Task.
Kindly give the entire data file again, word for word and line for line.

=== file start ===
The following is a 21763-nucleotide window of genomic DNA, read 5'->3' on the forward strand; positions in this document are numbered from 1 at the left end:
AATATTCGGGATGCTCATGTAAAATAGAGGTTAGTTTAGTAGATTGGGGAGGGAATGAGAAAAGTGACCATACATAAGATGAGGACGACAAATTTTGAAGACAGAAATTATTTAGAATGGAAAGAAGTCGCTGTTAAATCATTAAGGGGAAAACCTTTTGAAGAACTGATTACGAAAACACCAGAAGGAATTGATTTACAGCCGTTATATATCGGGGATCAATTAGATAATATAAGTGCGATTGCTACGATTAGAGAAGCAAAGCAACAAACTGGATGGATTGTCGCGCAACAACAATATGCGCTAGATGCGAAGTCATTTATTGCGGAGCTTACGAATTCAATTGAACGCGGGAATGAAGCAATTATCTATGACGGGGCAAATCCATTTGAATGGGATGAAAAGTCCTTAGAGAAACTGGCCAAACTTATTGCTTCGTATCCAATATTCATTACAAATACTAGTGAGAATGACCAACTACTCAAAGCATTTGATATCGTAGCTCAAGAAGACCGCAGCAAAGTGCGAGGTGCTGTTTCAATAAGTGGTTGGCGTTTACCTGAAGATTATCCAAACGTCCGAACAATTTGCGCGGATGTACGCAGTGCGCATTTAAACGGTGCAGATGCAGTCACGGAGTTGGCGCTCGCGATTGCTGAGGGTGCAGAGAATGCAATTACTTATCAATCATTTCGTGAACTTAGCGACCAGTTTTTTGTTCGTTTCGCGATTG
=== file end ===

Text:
The following is a 21763-nucleotide window of genomic DNA, read 5'->3' on the forward strand; positions in this document are numbered from 1 at the left end:
AATATTCGGGATGCTCATGTAAAATAGAGGTTAGTTTAGTAGATTGGGGAGGGAATGAGAAAAGTGACCATACATAAGATGAGGACGACAAATTTTGAAGACAGAAATTATTTAGAATGGAAAGAAGTCGCTGTTAAATCATTAAGGGGAAAACCTTTTGAAGAACTGATTACGAAAACACCAGAAGGAATTGATTTACAGCCGTTATATATCGGGGATCAATTAGATAATATAAGTGCGATTGCTACGATTAGAGAAGCAAAGCAACAAACTGGATGGATTGTCGCGCAACAACAATATGCGCTAGATGCGAAGTCATTTATTGCGGAGCTTACGAATTCAATTGAACGCGGGAATGAAGCAATTATCTATGACGGGGCAAATCCATTTGAATGGGATGAAAAGTCCTTAGAGAAACTGGCCAAACTTATTGCTTCGTATCCAATATTCATTACAAATACTAGTGAGAATGACCAACTACTCAAAGCATTTGATATCGTAGCTCAAGAAGACCGCAGCAAAGTGCGAGGTGCTGTTTCAATAAGTGGTTGGCGTTTACCTGAAGATTATCCAAACGTCCGAACAATTTGCGCGGATGTACGCAGTGCGCATTTAAACGGTGCAGATGCAGTCACGGAGTTGGCGCTCGCGATTGCTGAGGGTGCAGAGAATGCAATTACTTATCAATCATTTCGTGAACTTAGCGACCAGTTTTTTGTTCGTTTCGCGATTG